A special type of battery will be used to store solar energy

California is taking a small step toward its long-term goal of achieving 100% clean electricity by 2045 with a large investment in a hybrid energy storage system. Earlier this month, the California Energy Commission (CEC) awarded a $31 million grant for microgrid development for the Viejas Band of the Kumeyaay Indians. It is one of the largest sums the CEC has given to a tribal government and the first prize awarded by the state’s new $140 million long-life energy storage program, according to a Nov. 3 announcement by the commission.

The funding will support the creation of a long-life storage system with the capacity to supply up to 10 hours of microgrid power on demand. The goal is for this to serve as backup energy for the Viejas community to use during power outages, with the potential bonus of the tribe being able to use this system instead of the statewide power grid when that source is under stress. John Christman, president of the Viejas band of Kumeyaay Indians, also stressed the importance of such a system that provides clean, renewable energy.

“As large-scale electricity consumers, we recognize our responsibility to lead by example in reducing our load on the electricity grid, and it is our sincere hope that the demonstrated financial and environmental merits of this project will serve as a repeatable model for others ,” Christman said in the CEC statement.

Indian Energy, a Native American-owned microgrid developer and systems integrator, will lead production of the hybrid energy system. The CEC said it will be “one of the first of its kind in the country,” using a grid of solar panels and two different types of long-life storage batteries to generate and capture clean energy. Indian Energy will supply approximately 30,000 solar panels to generate 15 megawatts of power, while Eos Energy Enterprises will contribute a 35 megawatt-hour (MWh) zinc-based battery and Invinity Energy Systems will contribute a 10 MWh vanadium redox flow battery that can reserve the energy before it needs to be used. Utility dive reports that the tribe will later provide another 15 MWh of storage capacity, creating a total 60 MWh system.

A schematic of one of the VS3 flow battery modules. Goddess

Part of what makes this system unique is the use of non-lithium-ion batteries, which have become the go-to power source for many of the devices we rely on in our daily lives, from vacuum cleaners to electric cars. However, their ubiquity means they are in high demand, and using them for large-scale archiving can be costly. Also, as explained by Larry Zulch, CEO of Invinity Energy Systems Popular sciencethey are known to be flammable and lose their effectiveness over time.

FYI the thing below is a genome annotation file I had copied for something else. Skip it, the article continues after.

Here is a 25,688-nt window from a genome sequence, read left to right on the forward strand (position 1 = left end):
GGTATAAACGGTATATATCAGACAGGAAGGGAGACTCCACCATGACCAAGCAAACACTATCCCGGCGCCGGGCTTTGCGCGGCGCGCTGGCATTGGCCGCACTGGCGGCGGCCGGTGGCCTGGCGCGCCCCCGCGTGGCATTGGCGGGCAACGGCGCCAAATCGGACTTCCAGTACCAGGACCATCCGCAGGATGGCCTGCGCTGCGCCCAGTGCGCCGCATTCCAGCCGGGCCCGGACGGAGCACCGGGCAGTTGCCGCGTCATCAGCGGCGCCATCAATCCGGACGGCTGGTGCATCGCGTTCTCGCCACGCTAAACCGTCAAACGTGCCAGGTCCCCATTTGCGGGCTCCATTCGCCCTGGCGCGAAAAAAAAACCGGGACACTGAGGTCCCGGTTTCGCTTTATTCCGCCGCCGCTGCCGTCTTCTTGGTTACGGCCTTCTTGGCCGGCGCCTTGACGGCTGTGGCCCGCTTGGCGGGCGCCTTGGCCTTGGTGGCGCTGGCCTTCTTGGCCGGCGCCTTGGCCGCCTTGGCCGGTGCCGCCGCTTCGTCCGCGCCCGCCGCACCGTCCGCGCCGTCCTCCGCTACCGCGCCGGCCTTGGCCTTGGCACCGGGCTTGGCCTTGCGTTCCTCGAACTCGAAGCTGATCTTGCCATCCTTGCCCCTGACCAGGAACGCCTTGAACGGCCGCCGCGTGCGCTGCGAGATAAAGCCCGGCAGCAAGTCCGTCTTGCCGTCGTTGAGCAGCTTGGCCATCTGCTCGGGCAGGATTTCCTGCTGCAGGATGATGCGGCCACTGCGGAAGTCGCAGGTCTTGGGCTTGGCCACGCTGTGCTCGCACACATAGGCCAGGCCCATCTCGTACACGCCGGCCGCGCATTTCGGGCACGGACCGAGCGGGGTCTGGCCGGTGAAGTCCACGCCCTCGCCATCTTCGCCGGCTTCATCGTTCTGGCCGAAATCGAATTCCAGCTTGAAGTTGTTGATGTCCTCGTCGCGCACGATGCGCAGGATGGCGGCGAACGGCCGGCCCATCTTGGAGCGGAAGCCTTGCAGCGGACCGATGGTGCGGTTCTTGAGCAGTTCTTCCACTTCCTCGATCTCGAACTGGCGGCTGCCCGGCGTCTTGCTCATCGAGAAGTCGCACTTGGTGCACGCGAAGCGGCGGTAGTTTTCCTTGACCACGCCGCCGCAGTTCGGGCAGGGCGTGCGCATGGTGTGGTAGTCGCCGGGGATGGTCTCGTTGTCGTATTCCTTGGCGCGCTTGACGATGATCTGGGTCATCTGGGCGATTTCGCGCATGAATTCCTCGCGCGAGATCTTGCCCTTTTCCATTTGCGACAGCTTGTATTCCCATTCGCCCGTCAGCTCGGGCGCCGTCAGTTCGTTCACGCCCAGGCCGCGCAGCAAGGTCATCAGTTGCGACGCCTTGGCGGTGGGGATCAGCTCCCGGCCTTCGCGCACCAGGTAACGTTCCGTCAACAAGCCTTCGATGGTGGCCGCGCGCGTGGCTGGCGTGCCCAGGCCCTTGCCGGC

Zulch calls vanadium redox-flow batteries what his company is designing for this network as “the workhorse of batteries” because they don’t have the same fire hazards as lithium batteries and can last for more than two decades. However, they take up a lot more space – Zulch says their redox flow battery units are about the size of a shipping container – so they work better in situations where there’s a lot more space available, than something like a battery of a cell phone.

Invinity’s largest vanadium flow battery installed to date is a 5MWh battery at Energy Superhub Oxford in the UK. Goddess

[Related: How the massive ‘flow battery’ coming to an Army facility in Colorado will work]

Here’s how this “workhorse” supplies power: The container-like unit contains six modules. Each module has two tanks filled with liquid electrolyte and two stacks of cells, which are the key components for creating and storing energy. Electrolytes are pumped into the stacks of electrochemical cells, passing through membranes that facilitate an ion exchange.

While other elements can be used in flow batteries, such as iron, Zulch says vanadium is particularly amenable to use as an electrolyte in this process since it can exist in four different oxidation states with four types of electric charges. This change of state is reversible, so electrical energy can be stored and returned, which allows redox flow batteries to last so long.

“Basically, vanadium-flow batteries don’t use up the vanadium because it changes various states back and forth,” Zulch said, noting that some maintenance is required for the battery’s mechanical components from time to time.

While Invinity recently installed another similar battery for the Soboba Fire Station in California, this project for the Viejas Band of Kumeyaay Indians network will be their largest vanadium flow battery and the largest battery of its kind. in North America. Utility dive says the hybrid system should be operational by next summer.

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